Ulf Sydbeck, Riviera Yacht Support
They say it’s not what you know but who you know and there are few individuals as well connected as Ulf Sydbeck when it comes to delivering over and above the expectations of clients.
The Swedish born founder and managing director of Riviera Yacht Support has just opened his first satellite office in St Tropez and when we meet for coffee at his HQ in the heart of old Antibes, he is full of excitement about his company’s long-awaited expansion.
‘We opened our new office during the Antibes Yacht Show,’ says Ulf, ‘and it’s going really well. Emmanuelle Hemery, who is in charge there, is well known, having worked in the capitainerie in St Tropez for the last 10 years and she has a background in concierge services at five star hotels so she knows everybody. It’s an exciting time for RYS.
‘For many years I’ve held the reins and there have been opportunities with people asking if they can join forces or set up for me in different places. I like our structure, it’s contained and I’m not greedy, but somewhere along the line, an exit would be nice and if you build a structure, that exit will be of a higher value.
‘I was very close to opening in Palma this summer but in the end, it wasn’t right so I pulled the plug. I might open there next summer. Palma must be the second biggest hub in yachting so if I can find the right person in Spain, I will back them and they can open more offices.’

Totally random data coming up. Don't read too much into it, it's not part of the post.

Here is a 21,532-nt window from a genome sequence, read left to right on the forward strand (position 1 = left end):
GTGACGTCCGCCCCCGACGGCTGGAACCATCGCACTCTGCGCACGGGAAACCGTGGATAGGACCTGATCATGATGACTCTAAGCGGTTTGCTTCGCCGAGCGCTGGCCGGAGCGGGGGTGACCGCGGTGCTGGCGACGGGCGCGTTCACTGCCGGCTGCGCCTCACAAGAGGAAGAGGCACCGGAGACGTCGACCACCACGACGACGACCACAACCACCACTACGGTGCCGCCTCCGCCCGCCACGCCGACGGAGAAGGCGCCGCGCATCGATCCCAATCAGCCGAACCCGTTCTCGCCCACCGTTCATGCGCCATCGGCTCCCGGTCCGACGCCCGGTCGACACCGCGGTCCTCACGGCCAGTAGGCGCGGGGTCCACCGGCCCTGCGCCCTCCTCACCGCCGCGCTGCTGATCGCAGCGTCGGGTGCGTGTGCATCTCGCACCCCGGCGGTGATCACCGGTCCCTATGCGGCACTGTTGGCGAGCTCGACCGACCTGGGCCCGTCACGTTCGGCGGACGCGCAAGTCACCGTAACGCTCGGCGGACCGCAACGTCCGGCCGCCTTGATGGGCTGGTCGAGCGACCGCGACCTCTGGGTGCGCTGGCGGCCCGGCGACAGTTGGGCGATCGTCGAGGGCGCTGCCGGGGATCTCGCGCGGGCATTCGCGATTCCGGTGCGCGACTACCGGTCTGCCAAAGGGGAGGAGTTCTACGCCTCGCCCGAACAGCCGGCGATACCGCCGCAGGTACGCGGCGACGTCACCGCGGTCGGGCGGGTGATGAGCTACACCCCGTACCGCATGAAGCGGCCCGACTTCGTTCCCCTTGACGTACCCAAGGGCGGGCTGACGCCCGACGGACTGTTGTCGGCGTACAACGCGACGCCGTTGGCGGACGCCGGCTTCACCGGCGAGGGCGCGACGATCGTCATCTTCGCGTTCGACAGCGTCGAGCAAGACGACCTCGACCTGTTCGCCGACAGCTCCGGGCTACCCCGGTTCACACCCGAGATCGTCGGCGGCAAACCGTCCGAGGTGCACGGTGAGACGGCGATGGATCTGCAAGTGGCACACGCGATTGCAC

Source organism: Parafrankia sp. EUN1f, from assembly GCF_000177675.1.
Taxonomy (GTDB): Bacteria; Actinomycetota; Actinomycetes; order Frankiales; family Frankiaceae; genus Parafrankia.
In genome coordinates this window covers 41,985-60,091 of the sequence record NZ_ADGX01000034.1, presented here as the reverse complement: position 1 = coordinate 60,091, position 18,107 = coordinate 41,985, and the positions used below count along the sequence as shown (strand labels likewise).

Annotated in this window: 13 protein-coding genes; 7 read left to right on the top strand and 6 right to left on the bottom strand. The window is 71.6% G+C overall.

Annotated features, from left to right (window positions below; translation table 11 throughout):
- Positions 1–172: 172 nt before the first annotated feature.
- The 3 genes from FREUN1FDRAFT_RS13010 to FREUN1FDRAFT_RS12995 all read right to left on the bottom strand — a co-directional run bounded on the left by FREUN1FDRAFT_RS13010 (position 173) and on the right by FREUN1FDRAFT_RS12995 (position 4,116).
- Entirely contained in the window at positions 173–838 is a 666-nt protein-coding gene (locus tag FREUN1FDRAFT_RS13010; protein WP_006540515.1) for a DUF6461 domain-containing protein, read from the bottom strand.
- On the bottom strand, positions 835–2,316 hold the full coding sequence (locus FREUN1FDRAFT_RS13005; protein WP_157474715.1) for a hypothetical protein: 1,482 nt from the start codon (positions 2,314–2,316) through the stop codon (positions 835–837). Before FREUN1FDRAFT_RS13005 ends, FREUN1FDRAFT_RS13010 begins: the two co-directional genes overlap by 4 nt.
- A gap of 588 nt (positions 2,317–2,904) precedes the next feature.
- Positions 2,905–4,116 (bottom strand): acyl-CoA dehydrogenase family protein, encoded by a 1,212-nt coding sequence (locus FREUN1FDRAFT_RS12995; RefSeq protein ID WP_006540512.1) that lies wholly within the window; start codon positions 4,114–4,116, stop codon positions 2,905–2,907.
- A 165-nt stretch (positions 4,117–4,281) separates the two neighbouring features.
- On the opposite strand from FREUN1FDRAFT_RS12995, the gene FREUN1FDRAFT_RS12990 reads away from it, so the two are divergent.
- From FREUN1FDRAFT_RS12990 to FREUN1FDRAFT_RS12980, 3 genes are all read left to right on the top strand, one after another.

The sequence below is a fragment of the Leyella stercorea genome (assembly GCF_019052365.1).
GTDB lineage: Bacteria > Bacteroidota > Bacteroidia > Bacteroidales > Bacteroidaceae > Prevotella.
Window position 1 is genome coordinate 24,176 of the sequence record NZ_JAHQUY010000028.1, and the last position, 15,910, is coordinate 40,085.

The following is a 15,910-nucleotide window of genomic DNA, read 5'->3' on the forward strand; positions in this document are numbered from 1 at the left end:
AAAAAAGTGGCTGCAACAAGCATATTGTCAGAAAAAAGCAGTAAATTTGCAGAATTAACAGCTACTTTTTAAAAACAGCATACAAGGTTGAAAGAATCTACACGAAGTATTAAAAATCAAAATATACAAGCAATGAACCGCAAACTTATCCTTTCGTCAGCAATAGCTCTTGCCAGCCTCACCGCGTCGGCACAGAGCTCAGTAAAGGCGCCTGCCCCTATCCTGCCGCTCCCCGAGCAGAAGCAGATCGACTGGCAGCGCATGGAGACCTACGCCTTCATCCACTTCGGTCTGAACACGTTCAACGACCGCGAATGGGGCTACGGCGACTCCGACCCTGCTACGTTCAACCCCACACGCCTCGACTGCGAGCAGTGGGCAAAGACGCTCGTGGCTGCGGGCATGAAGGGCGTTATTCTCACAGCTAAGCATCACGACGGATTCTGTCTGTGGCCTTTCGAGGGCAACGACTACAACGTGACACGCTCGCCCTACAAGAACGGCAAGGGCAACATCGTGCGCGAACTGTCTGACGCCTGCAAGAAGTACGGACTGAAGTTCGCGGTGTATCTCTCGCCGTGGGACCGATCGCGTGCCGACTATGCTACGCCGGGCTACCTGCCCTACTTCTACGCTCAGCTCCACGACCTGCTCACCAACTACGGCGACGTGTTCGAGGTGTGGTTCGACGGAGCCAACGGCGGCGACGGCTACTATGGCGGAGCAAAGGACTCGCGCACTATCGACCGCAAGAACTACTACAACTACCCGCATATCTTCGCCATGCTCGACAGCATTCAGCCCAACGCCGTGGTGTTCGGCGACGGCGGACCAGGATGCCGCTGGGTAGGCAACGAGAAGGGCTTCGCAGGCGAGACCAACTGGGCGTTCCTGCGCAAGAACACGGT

Ulf set up RYS in 2000 following 12 years at sea, during which time he worked his way up to chief steward on Australian entrepreneur Alan Bond’s Southern Cross III, which was built for the America’s Cup.
‘I’d gone as far as I could go so I started on deck, graduated to first mate and got contracted on a charter boat,’ he continues. ‘They were going to Mexico and needed someone to deal with the client, who was the son of a former president. He had his entourage and a big new boat and we got along really well.
‘After the trip, he told me he chartered two big boats a year - one in the Med each summer and one in the Caribbean each winter. He said, can I call you and you come on board and look after us? I didn’t think anything would come of it but 11 boats later….’ Ulf adds with a smile.
He’s the first to admit that his move onshore happened by luck rather than design in 1999 when he was cruising in the Eastern Mediterranean. ‘I met Makis Pavlatos, who is now chairman of A1 but was then running a small agency based in Rhodes,’ he recalls. ‘We clicked and he called me one day and said Ulf, are you ready to open an office in the Western Med? I thought why not?